Drug development typically takes five-ten years. We started development of Tamiflu in 1994 after it was first synthesized in the lab and after in vitro and preclinical testing. The clinical studies took two-three years, and once this was all finished, we applied to USFDA for approval. That takes another six to eight months. Tamiflu was approved in the U.S. in 1999 and in the European Union in the year 2000. 

Tamiflu was a kind of “sleeper” because following the approval of Tamiflu, the flu seasons were very mild. There was not a lot of disease, and so people just forgot about it until a few years ago when the bird flu HVN1 surfaced. All of a sudden Tamiflu became more talked about, and now we have the swine flu.

Is Tamiflu still the most efficient and recommended medicine?

It works against a large number of strains, and it is very easy to administer. It is a simple tiny capsule of 75 mg, which you take twice a day. And if you treat Influenza early enough, it is very effective. The way influenza works is that the virus gets into your system and starts to replicate in the lungs and upper respiratory tract and causes damage. But you really become sick after you have been infected by the virus. What is really important is that Tamiflu only inhibits the virus. Within 48 hours of symptom onset, you should take the drug. If you wait a few days, it may be too late and the compound is not as effective any more. It is safe, and it is easy to take. It is an amazing drug if you take it early enough.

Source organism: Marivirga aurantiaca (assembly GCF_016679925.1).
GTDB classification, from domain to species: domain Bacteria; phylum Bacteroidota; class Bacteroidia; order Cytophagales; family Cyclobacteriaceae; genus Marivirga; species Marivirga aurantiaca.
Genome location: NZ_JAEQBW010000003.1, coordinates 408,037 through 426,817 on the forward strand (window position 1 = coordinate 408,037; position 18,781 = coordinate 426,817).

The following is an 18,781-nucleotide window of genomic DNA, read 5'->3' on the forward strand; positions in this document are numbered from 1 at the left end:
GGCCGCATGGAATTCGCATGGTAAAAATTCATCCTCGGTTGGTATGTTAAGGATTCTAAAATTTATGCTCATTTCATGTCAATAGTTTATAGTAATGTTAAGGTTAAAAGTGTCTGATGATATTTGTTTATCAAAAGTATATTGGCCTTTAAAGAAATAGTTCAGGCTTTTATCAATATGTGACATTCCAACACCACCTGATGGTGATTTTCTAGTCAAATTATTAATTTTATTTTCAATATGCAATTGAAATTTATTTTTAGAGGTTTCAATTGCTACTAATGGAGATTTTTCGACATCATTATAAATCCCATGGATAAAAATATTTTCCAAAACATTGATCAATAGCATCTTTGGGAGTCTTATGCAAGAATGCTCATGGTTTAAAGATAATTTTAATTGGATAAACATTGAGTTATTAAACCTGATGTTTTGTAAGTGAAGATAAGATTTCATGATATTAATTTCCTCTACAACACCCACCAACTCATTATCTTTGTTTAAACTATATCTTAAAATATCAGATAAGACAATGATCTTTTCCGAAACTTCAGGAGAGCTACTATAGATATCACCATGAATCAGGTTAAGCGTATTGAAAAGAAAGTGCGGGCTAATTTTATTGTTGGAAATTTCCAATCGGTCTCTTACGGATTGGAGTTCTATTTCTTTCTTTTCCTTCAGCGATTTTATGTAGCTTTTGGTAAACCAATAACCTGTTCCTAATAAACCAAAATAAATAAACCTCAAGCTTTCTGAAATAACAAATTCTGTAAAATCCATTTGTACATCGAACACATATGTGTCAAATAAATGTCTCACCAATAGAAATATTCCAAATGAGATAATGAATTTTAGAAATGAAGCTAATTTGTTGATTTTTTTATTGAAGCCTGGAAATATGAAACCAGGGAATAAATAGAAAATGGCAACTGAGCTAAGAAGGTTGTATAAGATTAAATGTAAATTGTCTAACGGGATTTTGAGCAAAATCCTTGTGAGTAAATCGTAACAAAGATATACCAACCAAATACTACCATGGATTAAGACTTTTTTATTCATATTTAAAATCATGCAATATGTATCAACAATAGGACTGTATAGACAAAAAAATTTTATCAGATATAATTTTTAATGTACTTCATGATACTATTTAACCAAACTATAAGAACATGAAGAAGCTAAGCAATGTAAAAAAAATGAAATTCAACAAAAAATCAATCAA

Were you satisfied with the way the swine flu was handled in Europe and the U.S.?

It is hard to criticize public health care, but I feel that they have not done a good job – it has been unorganized and chaotic. Some people received the vaccine, others did not. And in Austria a reporter told me it was similarly chaotic. Thousands showed up at a vaccination site, but they did not have enough vaccines and people were upset and angry. What I hope the public health officials will learn from this for the future is that we really have a problem. One good thing about the swine flu is that it has not yet resulted in a very high mortality.